C - Variable Arguments

Sometimes, you may come across a situation, when you want to have a function, which can take variable number of arguments, i.e., parameters, instead of predefined number of parameters. The C programming language provides a solution for this situation and you are allowed to define a function which can accept variable number of parameters based on your requirement. The following example shows the definition of such a function.

int func(int, ... ) {

int main() {
   func(1, 2, 3);
   func(1, 2, 3, 4);

It should be noted that the function func() has its last argument as ellipses, i.e. three dotes (...) and the one just before the ellipses is always an int which will represent the total number variable arguments passed. To use such functionality, you need to make use of stdarg.h header file which provides the functions and macros to implement the functionality of variable arguments and follow the given steps −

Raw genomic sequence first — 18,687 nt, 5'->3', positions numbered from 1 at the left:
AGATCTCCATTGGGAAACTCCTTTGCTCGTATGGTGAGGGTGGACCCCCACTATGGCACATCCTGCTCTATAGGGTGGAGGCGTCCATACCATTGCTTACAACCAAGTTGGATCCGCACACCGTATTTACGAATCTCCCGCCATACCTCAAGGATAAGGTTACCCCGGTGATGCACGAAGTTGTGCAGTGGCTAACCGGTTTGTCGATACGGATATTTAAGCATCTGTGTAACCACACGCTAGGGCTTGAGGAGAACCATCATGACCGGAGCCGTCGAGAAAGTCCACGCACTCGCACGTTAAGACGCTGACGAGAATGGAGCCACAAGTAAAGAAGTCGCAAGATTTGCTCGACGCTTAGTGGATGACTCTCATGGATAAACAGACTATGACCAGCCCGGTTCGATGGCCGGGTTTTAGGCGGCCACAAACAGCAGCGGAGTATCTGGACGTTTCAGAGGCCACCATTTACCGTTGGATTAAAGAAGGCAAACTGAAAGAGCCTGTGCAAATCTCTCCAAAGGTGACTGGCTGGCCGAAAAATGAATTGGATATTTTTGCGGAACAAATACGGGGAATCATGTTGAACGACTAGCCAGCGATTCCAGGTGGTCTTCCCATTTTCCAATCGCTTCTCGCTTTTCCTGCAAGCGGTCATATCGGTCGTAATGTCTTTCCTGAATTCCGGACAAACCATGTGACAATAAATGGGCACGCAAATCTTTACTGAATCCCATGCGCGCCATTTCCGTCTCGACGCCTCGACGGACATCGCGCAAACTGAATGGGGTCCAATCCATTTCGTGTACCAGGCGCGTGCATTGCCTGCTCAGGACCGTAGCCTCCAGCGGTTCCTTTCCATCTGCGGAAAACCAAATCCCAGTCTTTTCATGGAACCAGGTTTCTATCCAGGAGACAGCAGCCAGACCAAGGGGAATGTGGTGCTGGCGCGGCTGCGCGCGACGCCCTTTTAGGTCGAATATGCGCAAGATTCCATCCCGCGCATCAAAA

Now let us follow the above steps and write down a simple function which can take the variable number of parameters and return their average −

Live Demo
#include <stdio.h>
#include <stdarg.h>

double average(int num,...) {

   va_list valist;
   double sum = 0.0;
   int i;

   /* initialize valist for num number of arguments */
   va_start(valist, num);

   /* access all the arguments assigned to valist */
   for (i = 0; i < num; i++) {
      sum += va_arg(valist, int);
   /* clean memory reserved for valist */

   return sum/num;

int main() {
   printf("Average of 2, 3, 4, 5 = %f\n", average(4, 2,3,4,5));
   printf("Average of 5, 10, 15 = %f\n", average(3, 5,10,15));

When the above code is compiled and executed, it produces the following result. It should be noted that the function average() has been called twice and each time the first argument represents the total number of variable arguments being passed. Only ellipses will be used to pass variable number of arguments.

Average of 2, 3, 4, 5 = 3.500000
Average of 5, 10, 15 = 10.000000